United Church of Christ advocates expressed opposition to proposed cuts to the 2013 Farm Bill that would reduce funding for programs that provide food to underprivileged families. At a rally in Washington, D.C., May 16, hunger-relief charities and other faith-based groups spoke against the proposed $21 billion in cuts to the Supplemental Nutritional Assistance Program (SNAP), or food stamps, saying they would be detrimental for families and children that rely on government assistance for daily food and nutrition.
"UCC advocates have been faithfully working for this Farm Bill over the last three years because we recognize that many of the issues that impact our communities here and around the world are, at their core, related to food and environmental justice," said Marie Rietmann, UCC sustainable agriculture and food security liaison in Washington, D.C. "We're trying to advocate for a Farm Bill that protects hungry families."
The Farm Bill, reauthorized every five years, is the main federal legislation regarding agricultural and food policy, including the food stamp program. Both the House and the Senate have introduced their own versions of the legislation. The Senate is expected to vote on the Farm Bill next week. Its version of the bill would cut SNAP benefits by an average of $90 per month for 400,000 households. The House is expected to vote on the Farm Bill in June. Its version would cause 2 million individuals to lose their SNAP benefits entirely, 210,000 children to lose free school meals, and 850,000 to see their benefits cut by an average $90 per month.
"Some members of Congress feel that it should be exclusively the job of churches and private groups to feed hungry people in our communities," said Rietmann. "Throughout our history, our congregations have been and continue to be on the front lines in meeting the needs of hungry families. But we cannot do it alone, especially in this time of economic downturn. We cannot balance the budget on the backs of SNAP recipients."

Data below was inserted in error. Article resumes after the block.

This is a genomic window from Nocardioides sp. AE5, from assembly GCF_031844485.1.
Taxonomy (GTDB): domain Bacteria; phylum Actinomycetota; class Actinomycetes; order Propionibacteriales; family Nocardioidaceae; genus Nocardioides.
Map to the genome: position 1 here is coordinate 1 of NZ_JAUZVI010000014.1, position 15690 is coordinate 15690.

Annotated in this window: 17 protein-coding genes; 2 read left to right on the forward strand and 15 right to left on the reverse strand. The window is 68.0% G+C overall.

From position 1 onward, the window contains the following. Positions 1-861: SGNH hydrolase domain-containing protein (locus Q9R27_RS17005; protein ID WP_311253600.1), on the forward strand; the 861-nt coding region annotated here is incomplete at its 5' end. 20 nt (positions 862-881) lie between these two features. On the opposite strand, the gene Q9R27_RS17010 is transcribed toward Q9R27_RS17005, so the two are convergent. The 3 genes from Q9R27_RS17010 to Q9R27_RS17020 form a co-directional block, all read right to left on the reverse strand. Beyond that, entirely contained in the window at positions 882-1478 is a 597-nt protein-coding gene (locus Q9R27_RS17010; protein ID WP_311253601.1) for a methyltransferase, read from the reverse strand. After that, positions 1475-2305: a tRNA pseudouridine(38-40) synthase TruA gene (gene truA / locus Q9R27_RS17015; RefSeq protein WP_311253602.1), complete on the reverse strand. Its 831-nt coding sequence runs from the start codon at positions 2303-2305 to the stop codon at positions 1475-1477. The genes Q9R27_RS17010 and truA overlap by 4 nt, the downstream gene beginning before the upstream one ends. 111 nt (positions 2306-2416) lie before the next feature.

The Farm Bill also includes provisions addressing agricultural sustainability and environmental protection. One particular issue the UCC and the religious community have been working on is to ensure that farmers who receive federal subsidies for crop insurance must abide by conservation compliance policies, which protect the soil, water and wetlands, and also ensure the subsidies are used with the public's best interests in mind. Basic conservation requirements to protect against soil erosion and wetland drainage have been a condition of receiving farm subsidies since 1985, but the requirements do not apply to federal subsidies for crop insurance, the nation's biggest farm subsidy program.
The amendment was added to the Senate bill on May 14, a win for the UCC and other religious advocates, said Rietmann. The House bill does not include a similar measure.
"As the use of crop insurance grows, we need to make sure that conservation compliance is reattached to crop insurance subsidies," said Rietmann. "By requiring basic levels of protections for soil, water and wetlands, this conservation compact between farmers and taxpayers can help ensure that where public money is invested, the public's interests are protected."
The UCC and almost 30 other faith groups have signed the Principles for a Faithful Farm Bill, which urges Congress to take the opportunity presented by the reauthorization of the Farm Bill to reduce hunger and poverty in the U.S. and around the world, and encourage sustainable stewardship of the world's resources.
"Our nation's food and farm policies as embodied in the Farm Bill impact people and communities from rural America to developing countries," the statement reads. "In the current budget climate, the Farm Bill's limited resources must be effectively targeted where need is greatest. Programs and policies that curb hunger and malnutrition, support vibrant agricultural economies in rural communities, and promote the sustainable use of natural resources must be prioritized."